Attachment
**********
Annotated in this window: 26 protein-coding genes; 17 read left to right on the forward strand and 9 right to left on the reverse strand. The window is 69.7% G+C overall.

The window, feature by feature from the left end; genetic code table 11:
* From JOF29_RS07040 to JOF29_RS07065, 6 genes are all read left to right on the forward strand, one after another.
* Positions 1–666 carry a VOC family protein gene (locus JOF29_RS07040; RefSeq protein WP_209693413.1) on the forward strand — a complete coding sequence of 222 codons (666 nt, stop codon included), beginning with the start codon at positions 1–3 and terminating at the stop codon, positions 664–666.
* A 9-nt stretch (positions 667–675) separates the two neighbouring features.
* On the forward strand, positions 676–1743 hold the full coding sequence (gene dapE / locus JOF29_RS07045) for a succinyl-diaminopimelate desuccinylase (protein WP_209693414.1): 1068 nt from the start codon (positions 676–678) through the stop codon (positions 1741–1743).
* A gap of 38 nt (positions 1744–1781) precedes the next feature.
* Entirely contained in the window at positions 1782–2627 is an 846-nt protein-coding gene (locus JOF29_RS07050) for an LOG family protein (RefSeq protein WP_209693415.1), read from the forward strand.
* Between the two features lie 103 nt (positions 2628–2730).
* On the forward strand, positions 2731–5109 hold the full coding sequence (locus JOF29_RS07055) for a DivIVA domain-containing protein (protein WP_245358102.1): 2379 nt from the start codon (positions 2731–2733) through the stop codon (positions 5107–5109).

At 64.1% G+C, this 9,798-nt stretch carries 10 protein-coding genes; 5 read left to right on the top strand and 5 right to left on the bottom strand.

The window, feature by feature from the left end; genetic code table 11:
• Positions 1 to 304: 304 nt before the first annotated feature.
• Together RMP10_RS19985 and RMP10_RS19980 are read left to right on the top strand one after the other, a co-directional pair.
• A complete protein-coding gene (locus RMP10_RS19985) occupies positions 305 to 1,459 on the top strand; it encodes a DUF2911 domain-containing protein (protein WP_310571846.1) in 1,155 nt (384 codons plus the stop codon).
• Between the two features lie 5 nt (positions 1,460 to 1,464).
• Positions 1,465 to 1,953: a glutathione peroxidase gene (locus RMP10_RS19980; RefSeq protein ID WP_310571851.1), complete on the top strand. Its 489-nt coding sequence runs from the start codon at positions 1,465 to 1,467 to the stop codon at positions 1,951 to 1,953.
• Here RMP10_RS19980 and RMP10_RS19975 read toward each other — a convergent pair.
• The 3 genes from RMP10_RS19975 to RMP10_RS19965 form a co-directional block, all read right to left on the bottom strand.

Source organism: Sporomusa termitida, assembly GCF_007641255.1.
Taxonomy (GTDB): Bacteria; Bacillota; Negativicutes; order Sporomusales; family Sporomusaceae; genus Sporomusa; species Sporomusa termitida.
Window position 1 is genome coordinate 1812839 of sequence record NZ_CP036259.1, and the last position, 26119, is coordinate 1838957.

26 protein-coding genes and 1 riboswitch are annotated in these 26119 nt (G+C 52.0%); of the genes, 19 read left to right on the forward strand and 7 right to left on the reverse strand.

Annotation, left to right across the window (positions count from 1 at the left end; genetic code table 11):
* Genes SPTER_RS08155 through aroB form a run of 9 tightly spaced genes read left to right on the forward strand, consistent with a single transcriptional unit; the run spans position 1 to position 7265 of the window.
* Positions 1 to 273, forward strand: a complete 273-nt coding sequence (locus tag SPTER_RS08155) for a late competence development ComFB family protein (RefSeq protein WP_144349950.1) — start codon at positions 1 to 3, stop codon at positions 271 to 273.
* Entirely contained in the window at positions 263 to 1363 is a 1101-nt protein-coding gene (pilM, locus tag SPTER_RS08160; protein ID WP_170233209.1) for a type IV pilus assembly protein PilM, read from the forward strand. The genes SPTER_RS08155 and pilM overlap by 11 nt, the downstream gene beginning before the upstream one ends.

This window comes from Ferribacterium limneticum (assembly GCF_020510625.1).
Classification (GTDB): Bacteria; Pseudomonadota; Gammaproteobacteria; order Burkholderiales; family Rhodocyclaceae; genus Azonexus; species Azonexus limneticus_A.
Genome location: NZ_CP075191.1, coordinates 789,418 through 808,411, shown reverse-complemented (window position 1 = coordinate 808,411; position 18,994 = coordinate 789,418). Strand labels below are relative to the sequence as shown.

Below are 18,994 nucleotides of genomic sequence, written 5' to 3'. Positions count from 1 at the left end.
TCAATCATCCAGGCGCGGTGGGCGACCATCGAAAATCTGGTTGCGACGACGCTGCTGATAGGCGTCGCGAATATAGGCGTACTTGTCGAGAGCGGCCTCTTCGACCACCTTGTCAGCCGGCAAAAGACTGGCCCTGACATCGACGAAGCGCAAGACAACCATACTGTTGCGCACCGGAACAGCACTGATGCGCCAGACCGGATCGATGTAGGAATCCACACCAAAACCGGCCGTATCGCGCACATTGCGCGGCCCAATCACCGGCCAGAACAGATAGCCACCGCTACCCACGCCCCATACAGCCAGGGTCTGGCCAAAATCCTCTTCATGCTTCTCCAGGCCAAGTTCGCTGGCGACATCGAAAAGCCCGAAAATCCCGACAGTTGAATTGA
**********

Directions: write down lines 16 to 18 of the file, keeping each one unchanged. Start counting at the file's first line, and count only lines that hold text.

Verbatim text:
• Between the two features lie 5 nt (positions 1,460 to 1,464).
• Positions 1,465 to 1,953: a glutathione peroxidase gene (locus RMP10_RS19980; RefSeq protein ID WP_310571851.1), complete on the top strand. Its 489-nt coding sequence runs from the start codon at positions 1,465 to 1,467 to the stop codon at positions 1,951 to 1,953.
• Here RMP10_RS19980 and RMP10_RS19975 read toward each other — a convergent pair.